What is Bitcoin Mining and How Does it Work?
Posted on June 24, 2014.
Traditionally the government decides when to print and distribute money when they need to. But in the world of Bitcoin, the virtual currency isn’t printed at all and there is no central government. Bitcoin money is simply ‘discovered’.
Computers around the world ‘mine’ for coins by competing with one another. These computers are known in the Bitcoin community as ‘miners’ and each miner uses a special software to solve math problems in exchange for a selected amount of bitcoins.
Not only does Bitcoin mining provide an easy and efficient way to issue the currency, it creates a system to which more people can mine.
Bitcoin Miners Work to Keep the Bitcoin Network Secure
Bitcoin users are sending bitcoins to each other all the time. If no-one kept a record of these transactions, no-one would be able to see who has paid for what.
Bitcoin miners inevitably work to keep the Bitcoin network safe and secure. They do this by collecting all the transactions made during a set period of time into a list (known as a ‘block’). It is the miners’ job to confirm those transactions and write them into the ‘general ledger’.
It is important that Bitcoin has miners to ensure fairness over the community while keeping the Bitcoin network safe.
The Bitcoin Network Boasts a Tamper-Proof System
The general ledger consists of a long list of blocks (known as the block chain) which stores a continuously growing list of all the transactions that have ever taken place on the Bitcoin network. A constantly updated copy of the block chain is given to miners to ensure they know what is currently going on.
As the general ledger is held digitally, it is the miners’ job to make sure that the block chain cannot be tampered with. They do this by applying a mathematical formula to the information on each block.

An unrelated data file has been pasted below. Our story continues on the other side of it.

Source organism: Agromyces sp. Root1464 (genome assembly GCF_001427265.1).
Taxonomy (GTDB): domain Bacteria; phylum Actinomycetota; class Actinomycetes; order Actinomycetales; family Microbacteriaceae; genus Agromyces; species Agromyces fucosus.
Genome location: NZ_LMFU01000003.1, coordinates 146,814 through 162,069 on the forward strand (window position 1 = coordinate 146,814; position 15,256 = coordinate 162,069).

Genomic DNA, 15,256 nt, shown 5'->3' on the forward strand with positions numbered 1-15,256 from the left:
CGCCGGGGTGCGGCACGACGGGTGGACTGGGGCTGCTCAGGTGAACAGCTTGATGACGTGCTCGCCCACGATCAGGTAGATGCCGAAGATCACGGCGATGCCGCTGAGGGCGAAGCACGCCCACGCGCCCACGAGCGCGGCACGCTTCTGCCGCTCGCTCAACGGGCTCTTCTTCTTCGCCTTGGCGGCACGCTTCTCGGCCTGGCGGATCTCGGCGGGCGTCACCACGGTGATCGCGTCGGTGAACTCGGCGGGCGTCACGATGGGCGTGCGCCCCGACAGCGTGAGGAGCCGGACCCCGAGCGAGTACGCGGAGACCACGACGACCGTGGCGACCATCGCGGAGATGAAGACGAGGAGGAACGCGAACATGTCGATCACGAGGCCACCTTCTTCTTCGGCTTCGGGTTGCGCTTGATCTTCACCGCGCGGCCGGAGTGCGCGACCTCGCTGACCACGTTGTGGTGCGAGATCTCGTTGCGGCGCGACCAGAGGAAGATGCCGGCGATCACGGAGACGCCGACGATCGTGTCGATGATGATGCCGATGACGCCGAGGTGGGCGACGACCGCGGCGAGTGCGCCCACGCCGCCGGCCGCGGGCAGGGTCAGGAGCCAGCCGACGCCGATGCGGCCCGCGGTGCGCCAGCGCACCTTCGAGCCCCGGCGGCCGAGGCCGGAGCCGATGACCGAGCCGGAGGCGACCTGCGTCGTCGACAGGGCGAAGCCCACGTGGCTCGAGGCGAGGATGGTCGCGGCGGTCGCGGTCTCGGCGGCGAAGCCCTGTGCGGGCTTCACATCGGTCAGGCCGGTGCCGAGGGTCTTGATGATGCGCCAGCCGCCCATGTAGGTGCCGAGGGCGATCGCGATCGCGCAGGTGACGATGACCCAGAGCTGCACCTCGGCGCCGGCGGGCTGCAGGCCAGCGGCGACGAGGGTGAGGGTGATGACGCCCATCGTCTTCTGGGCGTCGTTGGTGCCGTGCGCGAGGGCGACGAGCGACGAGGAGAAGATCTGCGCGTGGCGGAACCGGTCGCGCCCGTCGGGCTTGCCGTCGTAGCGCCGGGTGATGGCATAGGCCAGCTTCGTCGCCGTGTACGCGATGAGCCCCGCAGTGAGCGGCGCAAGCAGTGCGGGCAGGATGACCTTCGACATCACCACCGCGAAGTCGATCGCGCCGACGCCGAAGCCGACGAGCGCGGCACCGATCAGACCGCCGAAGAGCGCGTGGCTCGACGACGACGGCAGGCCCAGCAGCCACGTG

The formula turns the information into something else and something far shorter. This is known as a ‘hash’ and ultimately looks like a random sequence of letters and numbers. The hash is stored along with the block at the end of the block chain.
Hacking Into Bitcoin Would Create a Domino Effect
If someone tried to add a fake transaction into the general ledger by altering a block that has already been added in the block chain, the hash on that block would change.
Once the hashing function was run on the block chain, the system would instantly recognise that the hash was different from the one previously stored. That block would be immediately deemed as a fake.
As each block’s hash is used to generate the hash of the next block in the chain, altering or tampering with one block would subsequently change the next block’s hash. Before allowing this to happen, the system will detect that there is a block with inadequate information and subsequently ignore that block. This means that the fake transaction will not be permitted.
Bitcoin Miners Compete for the Bitcoin Currency
Each miner uses a software specifically designed to mine blocks in order to ‘seal off’ a block successfully. Each time a hash has been created, a reward of 25 bitcoins is issued to that miner and the block chain gets updated. Sounds easy right? Wrong.
It is easy to produce a hash from a collective of data and computers are extremely good at doing this. Therefore the Bitcoin network has had to make this system more difficult otherwise every bitcoin user would be mining. This has been done with the introduction of ‘proof of work’.
The ‘proof of work’ protocol demands that a block’s hash has to look and work a certain way. There is no telling what a hash will look like before you produce it and with the addition of a new piece of data, that hash will look completely different.
If the hash generated doesn’t fit the required format, the whole process has to be done again. It can take several attempts to find a hash that works and competition can be tough.
And that users of Bitcoin, is how miners earn their bitcoins. For more information on Bitcoin or mining contact Sure Bitcoin today!